Sunday, February 3, 2013

World Wildlife Fund (WWF) condemns recent elephant killing

World Wildlife Fund (WWF) has condemned the recent slaughter of 11 jumbos for their ivory at Tsavo National Park.

WWF has termed the attack as the worst to have ever been recorded in the country and called on Kenya wildlife Service and international community ton step up and save elephants threatened by poaching.

“This horrific crime demonstrates the lengths that poachers will go to get ivory – even killing a two-month old calf.  It highlights the need for the international community to work together to address the global increase in poaching and wildlife crime,” Drew McVey, WWF African elephant and rhino specialist said.

Drew said that to help curtail the poaching menace African states as source of elephant populations should work closely with destination countries in Asia where consumers drive demand for ivory as well as transit territories through which illegal ivory and other animal parts are being smuggled.

The fund said that with the increase of wealthy consumers in Asia countries like China and Thailand for ivory jewellery and ornaments elephants poaching and ivory smuggling has increased across Africa and is set to undermine Kenya’s 1989 ban of ivory trade which was in line with the international CITES control.

“The epidemic of elephant killings that has ravaged populations in Central Africa is now spreading to Kenya – and that’s troubling because Kenya in recent years has largely had a solid track record of elephant management and protection,” Matthew Lewis, WWF’s African species expert said.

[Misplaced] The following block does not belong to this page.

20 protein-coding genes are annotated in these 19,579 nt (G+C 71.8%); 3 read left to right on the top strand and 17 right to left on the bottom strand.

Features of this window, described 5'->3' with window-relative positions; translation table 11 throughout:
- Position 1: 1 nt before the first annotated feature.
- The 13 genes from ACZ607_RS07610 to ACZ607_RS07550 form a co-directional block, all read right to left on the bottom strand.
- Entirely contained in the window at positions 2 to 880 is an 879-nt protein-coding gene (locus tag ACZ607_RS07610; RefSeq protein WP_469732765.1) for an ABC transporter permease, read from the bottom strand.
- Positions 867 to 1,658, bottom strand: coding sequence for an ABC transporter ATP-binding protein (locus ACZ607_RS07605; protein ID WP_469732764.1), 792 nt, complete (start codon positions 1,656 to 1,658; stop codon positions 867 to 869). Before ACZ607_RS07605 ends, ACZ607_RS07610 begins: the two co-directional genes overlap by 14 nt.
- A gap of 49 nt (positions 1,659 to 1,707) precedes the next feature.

Lewis said in an online statement that to ensure that the trend doesn’t continue and poachers are brought to justice the county’s weak and antiquated wildlife laws are modernized as swiftly as possible to ensure that poachers receive appropriately stiff penalties for their heinous crimes.

“WWF is committed to helping the Kenya Wildlife Service adopt the latest systems of law enforcement monitoring, and also helping Kenya work more closely with its neighbors to counter regional poaching syndicates,” Lewis said.

In a statement to KWS Prime Minister Raila Odinga said that last year the country lost the highest recorded number of elephants in the recent years at least 360 jumbos which was 71 m0re than 2011.

“Our wildlife is a major source of income as a nation  and almost the sole source of our earnings from Tourism which has come under serious assault from poachers in recent days,” Odinga said.

The PM called on a quick response from security agencies and treasury to kelp KWS to address the menace by aiding in equipment, personnel and logistical needed to ensure secure parks and protect our wildlife.

“We need a well coordinated, well-financed and properly designed crackdown on poachers. This must involve the police, the relevant ministries and Interpol,” he said.

He also called on the international community to help strengthen the national and international policing to deal with wildlife trafficking as a serious threat to conservation, rule of law, governance and economic development.

© Manuel Odeny, 2013

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